It is one of the ironies of his art that his paintings seem so effortless and quick. In fact, it can take him up to a year before he makes the first mark and three or more years to complete a picture. And there’s more to his painting than the application of paint: “I can be at it full-time just sitting in front of a blank wall.” I had assumed that part of all that cogitating might involve a complex decision about which colour to start with, but it is not so: “I start with whatever tube of paint happens to be nearby and open.” And when the picture is completed he is no fan of the white-wall gallery (“a tyranny”) but believes it should hold its own. “Pictures, if they’re any good at all, survive wallpaper, being hung against bookcases. They just survive.

“White walls and white interiors are almost a religion now. I had coloured walls at my Tate retrospective in 2006 and Nick Serota said, ‘You must never do that again. People will remember the colour of the walls and not the pictures.’ ”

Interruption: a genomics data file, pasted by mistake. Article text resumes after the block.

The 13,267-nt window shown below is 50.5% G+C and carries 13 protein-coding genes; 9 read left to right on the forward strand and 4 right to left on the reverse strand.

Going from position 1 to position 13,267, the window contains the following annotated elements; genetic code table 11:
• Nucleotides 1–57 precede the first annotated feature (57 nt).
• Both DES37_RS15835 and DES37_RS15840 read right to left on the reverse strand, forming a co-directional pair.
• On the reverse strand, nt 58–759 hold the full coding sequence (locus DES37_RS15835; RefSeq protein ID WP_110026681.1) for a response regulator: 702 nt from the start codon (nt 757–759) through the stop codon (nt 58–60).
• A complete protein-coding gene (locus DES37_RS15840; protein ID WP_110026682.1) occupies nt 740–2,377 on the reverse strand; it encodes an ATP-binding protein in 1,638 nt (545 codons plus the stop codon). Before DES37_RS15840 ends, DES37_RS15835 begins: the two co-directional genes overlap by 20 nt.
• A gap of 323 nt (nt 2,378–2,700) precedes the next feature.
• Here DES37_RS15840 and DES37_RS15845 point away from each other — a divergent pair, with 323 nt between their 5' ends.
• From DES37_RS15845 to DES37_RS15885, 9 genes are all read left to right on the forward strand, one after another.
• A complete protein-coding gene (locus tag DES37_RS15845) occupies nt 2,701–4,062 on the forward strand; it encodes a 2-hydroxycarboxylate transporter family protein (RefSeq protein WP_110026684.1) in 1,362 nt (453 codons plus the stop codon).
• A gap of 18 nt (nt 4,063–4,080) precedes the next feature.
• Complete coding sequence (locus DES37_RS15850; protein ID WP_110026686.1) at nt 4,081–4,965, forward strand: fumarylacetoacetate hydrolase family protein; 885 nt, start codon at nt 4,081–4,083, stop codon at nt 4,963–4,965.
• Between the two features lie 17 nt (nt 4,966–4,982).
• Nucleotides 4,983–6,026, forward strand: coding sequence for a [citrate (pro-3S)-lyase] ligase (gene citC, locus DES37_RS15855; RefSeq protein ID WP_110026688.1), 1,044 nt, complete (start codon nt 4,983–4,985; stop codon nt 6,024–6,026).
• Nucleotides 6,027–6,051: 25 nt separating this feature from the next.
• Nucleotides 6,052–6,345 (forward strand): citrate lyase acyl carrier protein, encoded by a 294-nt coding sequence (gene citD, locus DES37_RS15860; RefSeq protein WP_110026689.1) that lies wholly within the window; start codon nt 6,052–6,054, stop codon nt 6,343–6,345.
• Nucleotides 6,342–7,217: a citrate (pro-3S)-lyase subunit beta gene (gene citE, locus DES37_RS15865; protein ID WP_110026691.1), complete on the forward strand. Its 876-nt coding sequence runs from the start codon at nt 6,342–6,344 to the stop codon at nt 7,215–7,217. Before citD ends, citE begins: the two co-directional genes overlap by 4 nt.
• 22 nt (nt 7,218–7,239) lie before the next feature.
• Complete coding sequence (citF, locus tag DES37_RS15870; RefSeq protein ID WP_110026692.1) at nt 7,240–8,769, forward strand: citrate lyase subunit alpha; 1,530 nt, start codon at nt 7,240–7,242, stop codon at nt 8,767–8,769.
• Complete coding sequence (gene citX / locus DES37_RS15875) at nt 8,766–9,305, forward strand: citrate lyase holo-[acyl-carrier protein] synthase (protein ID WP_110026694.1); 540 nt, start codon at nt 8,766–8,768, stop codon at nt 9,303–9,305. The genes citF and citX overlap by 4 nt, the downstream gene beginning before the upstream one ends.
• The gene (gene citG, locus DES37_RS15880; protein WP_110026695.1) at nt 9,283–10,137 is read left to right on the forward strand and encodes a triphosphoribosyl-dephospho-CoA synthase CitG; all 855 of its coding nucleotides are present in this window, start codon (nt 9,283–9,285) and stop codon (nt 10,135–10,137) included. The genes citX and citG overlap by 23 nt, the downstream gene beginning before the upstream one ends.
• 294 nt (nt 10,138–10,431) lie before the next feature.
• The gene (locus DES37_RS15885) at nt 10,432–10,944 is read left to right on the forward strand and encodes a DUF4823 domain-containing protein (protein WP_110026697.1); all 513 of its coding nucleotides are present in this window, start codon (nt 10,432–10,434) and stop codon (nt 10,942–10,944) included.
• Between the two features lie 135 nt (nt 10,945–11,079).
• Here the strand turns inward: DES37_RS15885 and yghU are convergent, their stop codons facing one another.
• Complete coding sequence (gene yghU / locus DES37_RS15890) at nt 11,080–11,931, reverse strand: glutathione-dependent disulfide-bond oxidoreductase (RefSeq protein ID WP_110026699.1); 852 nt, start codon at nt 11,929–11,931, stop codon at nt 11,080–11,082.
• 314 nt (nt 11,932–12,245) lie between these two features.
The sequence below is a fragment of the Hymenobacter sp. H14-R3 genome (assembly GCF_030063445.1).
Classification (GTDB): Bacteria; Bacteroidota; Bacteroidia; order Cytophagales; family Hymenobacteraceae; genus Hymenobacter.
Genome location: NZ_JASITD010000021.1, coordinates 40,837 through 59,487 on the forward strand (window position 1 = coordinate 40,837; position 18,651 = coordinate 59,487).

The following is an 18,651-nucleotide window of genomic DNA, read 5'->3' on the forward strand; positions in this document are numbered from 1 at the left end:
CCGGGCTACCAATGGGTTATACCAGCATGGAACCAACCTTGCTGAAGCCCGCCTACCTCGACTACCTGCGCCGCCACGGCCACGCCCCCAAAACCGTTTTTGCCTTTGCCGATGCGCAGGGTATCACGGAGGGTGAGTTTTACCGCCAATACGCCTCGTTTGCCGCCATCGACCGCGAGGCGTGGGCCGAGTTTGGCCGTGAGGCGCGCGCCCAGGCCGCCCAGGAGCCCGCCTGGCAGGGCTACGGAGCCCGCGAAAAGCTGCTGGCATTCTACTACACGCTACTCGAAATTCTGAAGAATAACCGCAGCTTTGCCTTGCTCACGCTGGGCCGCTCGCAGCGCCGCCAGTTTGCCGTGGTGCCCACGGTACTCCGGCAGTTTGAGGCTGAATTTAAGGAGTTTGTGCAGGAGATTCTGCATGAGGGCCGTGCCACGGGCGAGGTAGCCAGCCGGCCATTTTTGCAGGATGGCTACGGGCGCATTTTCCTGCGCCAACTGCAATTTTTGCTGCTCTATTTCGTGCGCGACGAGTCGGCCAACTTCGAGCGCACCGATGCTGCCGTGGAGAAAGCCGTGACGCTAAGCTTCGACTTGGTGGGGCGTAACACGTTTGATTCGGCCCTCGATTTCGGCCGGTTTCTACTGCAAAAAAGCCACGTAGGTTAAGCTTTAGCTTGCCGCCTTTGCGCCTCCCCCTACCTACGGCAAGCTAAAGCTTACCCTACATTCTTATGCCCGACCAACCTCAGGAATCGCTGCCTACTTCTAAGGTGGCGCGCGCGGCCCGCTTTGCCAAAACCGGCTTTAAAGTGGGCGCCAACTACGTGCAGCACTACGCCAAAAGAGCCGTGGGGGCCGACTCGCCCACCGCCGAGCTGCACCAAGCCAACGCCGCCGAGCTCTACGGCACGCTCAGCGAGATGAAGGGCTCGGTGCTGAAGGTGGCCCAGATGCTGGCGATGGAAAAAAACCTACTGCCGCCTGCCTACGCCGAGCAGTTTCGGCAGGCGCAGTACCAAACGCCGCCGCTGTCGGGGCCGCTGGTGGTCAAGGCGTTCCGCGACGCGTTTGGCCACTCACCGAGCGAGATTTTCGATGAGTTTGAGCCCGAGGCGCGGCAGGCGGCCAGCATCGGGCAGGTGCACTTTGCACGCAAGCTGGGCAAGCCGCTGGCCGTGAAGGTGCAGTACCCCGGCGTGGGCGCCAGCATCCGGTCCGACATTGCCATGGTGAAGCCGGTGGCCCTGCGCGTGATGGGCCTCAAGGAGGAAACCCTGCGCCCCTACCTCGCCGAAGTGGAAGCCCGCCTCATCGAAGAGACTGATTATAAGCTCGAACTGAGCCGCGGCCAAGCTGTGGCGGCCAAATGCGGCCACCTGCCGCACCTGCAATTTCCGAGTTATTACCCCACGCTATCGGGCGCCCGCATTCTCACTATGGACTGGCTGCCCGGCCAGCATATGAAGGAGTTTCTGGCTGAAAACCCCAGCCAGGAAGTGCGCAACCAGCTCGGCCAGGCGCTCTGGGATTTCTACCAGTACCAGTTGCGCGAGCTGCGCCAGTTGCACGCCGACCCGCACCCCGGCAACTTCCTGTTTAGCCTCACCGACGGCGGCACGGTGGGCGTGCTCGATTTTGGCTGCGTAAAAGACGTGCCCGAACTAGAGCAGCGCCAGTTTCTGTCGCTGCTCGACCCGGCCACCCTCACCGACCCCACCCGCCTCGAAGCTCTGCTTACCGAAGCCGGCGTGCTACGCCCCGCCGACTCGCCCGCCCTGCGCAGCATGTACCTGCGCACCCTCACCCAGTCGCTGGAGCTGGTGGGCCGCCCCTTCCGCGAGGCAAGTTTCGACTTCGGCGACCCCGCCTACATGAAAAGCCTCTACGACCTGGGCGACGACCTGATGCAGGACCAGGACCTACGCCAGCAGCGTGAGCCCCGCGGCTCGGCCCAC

Autumn (2014) by Howard Hodgkin. Courtesy of the artist and Alan Cristea Gallery

The memory makes him chuckle. Hodgkin has a reputation for being a somewhat laconic interviewee, yet he wears his emotions very close to the surface. He recounts how a neighbour joined several houses opposite his own into one plutocratic home and built a library linking all of them. Hodgkin can see it from his window. The middle shelves are a children’s section, “for Mr Men books. It’s not very big,” he says, laughing delightedly. Later he is moved to the point of tears recalling how the New York Times art critic Roberta Smith devoted half a page to his work when few others would review his exhibitions. “She said it was one of the most courageous shows she’d ever seen. I still don’t know what she meant by that.” Friends started phoning him after that, saying: “You’ve made it!” His gratitude, years after the event, is raw.

Hodgkin is wryly humorous, too, about the horrors of ageing. His visual memory remains strong, he says, but names, even of close friends, escape him. “It’s embarrassing but they’re very good about it.” He inadvertently proves the point when he refers to Julian Barnes, whom he has known for years, as “that novelist obsessed by Flaubert – brings him in whenever he can – wrote the introduction to the catalogue to my Paris show . . .”